Kawasaki J300: Scootering’s best-kept secret?
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When you think of Kawasaki Motorcycles, your mind is likely to wander to the KX range of motocross weapons, the World Superbike Championship dominating Ninja series or even the tuatara of the motorcycle world — the KLR650 — crossing continents with ease.
But you don’t usually associate Kawasaki with the popular mid-sized scooter market.
But that’s where we find ourselves as we step through the 2019 Kawasaki J300 — Kawasaki’s tradition-breaking scooter that is more than just the brand’s first foray into the global scooter market.
When it comes to scooters, the practical corner of the motorcycling world often gets shunned by more traditional motorcycles with more sex appeal. But in times when driving a car for your daily commute becomes even more expensive thanks to rising fuel costs, this is the scooter’s time to shine.
The J300 is a substantial option for the entry-level daily commuter with a decent wheelbase of 1555mm and tipping the scales at 191kg. However, because the bike’s engine, fuel tank and other running gear is all held low in the bike, this weight is nearly unnoticeable from the rider’s perspective.
Under the substantially proportioned seat — that offers plenty of real estate for even a passenger — is enough storage to fit a full face helmet and briefcase. However, it would have been nice to have a little more space to accommodate another helmet considering how tempting the large seat is to chauffeur a friend around.
With that said, the storage options of the J300 are reasonable. And, on top of the under-seat storage, is a rear carrier that can be used as well as a sealed glovebox complete with a 12V outlet for charging accessories. The J300 packs in a lot of practicality for $6995.
Despite its sporty Ninja derived styling, the J300 is surprisingly powered by a 299cc single cylinder engine unique to the scooter as opposed to the 296cc parallel twin of the recently replaced 300cc Ninja as I had assumed would power the J300.
While the sound of a single cylinder may be underwhelming compared to that of a modern parallel twin, the performance of the J300 is far from disappointing. With 20.5kW of power and 28.7Nm of torque pushing through a CVT transmission, the J300 has no issues with getting off the mark first in traffic light drag races.
Sure, with the engine pushing power through a CVT transmission to the rear wheel it admittedly takes a few revs before the J300 sets off at pace.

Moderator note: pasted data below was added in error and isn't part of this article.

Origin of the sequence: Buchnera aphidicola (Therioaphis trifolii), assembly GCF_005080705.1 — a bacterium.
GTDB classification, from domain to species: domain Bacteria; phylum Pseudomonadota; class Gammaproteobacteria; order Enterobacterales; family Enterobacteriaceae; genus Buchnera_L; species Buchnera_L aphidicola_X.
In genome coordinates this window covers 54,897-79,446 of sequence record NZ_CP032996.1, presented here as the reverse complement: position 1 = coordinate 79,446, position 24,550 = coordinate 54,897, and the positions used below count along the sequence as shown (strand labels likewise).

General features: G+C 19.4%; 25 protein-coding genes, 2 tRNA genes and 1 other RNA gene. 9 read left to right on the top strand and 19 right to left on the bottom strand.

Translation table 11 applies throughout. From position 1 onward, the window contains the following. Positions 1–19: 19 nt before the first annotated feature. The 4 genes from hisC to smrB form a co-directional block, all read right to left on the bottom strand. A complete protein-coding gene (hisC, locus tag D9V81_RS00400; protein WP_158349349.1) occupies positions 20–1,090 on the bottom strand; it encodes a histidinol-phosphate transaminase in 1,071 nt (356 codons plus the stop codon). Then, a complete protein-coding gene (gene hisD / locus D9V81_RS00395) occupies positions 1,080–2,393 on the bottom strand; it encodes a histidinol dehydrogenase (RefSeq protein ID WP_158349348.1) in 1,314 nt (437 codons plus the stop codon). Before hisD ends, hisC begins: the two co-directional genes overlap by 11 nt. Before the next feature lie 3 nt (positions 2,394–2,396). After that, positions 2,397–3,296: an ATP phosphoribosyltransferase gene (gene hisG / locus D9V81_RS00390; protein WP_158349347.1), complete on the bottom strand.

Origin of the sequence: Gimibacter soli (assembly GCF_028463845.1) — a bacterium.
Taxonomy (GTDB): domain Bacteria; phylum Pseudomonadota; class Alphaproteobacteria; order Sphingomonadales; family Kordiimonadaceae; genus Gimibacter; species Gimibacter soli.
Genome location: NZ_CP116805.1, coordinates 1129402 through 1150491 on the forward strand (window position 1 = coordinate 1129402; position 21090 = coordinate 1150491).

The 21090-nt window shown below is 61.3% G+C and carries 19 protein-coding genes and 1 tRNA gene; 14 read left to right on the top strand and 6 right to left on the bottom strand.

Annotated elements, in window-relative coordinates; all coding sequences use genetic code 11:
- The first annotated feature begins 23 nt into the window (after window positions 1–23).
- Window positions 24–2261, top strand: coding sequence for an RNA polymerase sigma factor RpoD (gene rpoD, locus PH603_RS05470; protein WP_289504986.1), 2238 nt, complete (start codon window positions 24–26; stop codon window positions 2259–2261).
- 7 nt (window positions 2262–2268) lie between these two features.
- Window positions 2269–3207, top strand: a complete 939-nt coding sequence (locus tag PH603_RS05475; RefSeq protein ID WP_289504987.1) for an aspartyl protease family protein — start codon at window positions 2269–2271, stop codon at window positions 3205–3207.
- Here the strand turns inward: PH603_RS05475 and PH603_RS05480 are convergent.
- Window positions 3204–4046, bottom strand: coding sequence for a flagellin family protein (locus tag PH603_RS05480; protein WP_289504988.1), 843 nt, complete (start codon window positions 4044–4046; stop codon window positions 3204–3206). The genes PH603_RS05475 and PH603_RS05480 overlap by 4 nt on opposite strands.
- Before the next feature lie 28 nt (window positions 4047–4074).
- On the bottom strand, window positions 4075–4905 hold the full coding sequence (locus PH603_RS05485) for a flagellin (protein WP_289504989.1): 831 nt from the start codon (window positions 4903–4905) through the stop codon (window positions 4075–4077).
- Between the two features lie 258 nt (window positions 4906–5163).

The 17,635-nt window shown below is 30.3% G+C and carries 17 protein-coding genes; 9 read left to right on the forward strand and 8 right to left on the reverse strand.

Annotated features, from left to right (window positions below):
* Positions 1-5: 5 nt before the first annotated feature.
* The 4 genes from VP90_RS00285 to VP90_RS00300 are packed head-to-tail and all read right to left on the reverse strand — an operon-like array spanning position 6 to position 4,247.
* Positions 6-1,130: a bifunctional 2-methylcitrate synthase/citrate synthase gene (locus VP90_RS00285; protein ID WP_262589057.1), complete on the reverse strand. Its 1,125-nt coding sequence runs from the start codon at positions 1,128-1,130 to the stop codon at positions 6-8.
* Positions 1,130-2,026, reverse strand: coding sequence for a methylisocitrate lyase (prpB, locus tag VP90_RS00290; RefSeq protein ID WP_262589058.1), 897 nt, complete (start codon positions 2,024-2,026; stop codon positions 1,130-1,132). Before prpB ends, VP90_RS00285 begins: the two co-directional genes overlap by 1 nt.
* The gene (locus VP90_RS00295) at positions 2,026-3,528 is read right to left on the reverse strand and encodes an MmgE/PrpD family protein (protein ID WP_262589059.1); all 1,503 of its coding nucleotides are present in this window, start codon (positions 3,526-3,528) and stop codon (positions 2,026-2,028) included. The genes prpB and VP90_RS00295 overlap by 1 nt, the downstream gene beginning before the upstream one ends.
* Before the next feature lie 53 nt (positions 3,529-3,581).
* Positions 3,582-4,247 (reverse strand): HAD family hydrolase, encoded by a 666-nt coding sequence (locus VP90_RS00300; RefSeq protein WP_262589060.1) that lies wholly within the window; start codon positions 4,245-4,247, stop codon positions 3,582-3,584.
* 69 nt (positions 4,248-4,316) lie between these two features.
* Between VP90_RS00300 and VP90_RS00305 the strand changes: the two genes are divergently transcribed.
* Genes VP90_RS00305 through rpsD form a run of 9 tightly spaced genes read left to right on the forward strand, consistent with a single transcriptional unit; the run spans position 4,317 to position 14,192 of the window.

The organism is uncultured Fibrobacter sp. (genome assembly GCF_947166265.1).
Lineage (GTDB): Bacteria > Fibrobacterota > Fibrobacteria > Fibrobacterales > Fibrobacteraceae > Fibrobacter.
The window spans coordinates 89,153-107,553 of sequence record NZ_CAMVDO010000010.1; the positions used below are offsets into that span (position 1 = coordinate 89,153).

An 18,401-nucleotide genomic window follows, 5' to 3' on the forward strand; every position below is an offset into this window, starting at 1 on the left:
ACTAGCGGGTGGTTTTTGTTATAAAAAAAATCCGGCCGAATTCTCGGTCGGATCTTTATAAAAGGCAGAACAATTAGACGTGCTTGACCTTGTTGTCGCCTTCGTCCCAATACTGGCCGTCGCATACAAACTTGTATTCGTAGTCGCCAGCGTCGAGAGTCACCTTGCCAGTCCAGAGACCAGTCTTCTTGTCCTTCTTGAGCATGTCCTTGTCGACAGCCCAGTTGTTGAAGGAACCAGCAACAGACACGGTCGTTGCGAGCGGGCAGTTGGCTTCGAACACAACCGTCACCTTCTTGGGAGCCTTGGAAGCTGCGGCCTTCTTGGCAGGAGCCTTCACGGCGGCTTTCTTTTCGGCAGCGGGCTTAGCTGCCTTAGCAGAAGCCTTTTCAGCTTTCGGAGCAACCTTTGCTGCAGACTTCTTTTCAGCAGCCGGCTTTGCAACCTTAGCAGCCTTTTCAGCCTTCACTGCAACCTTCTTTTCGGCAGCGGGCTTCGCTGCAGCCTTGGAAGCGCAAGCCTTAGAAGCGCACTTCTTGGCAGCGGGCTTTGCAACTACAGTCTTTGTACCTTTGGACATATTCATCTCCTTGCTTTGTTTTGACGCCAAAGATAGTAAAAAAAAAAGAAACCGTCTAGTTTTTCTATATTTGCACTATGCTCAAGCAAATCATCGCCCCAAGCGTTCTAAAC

But like firing a rubber band out of your fingers the Kawasaki launches from a stop with the analogue tachometer reading just under 3000rpm. It wasn’t long before I found myself holding the rear brake on while I kept the engine just below the takeoff point while waiting at traffic lights, jumping ahead as soon as the light went green.
Naturally, the CVT transmission can make the J300 feel like you are riding a rubber band-powered bike once you are moving, as you twist the throttle and wait a millisecond for the bike to respond to your request for more go. But once it is delivered, the J300 is fun to ride.
With some scenic backroads at my doorstep, the J300 was put to use for a weekend exploring the stunning Maungatautari mountain.
Even when riding at a brisk pace, thanks to that CVT transmission the J300 gets great fuel economy, with Kawasaki claiming a frugal combined fuel usage.
When we think of the natural habitat of most scooters, the majority are purely designed to be inner-city commuters with little to no regard for open road prowess, however, the J300 is just as comfortable on the open road as it is within our crowded inner-city streets.
While the J300 can boast the usual must-have scooter features such as under seat storage for a helmet and “curry hook”, thanks to that Ninja-inspired fairing the J300 benefits from a decently sized windscreen which deflects the majority of windblast off the rider. That means that the J300 isn’t limited to just the big cities, and is equally at home on the open road.
The only limitation is its small 14in wheels that can find themselves overwhelmed on some of our less well maintained surfaces.
For the money, the J300 offers a lot of value compared to the traditional Vespa-wannabe. With its nearest rival a full $1000 above it, Kawasaki has gifted Kiwi commuters an appealing alternative to the small used imports clogging our main roads.
PRICE: $6995 + on road costs
ENGINE: 299cc single cylinder
PROS: Great fuel economy, decent power, substantial enough to comfortably take a passenger
CONS: Limited underseat storage, unconventional styling for a scooter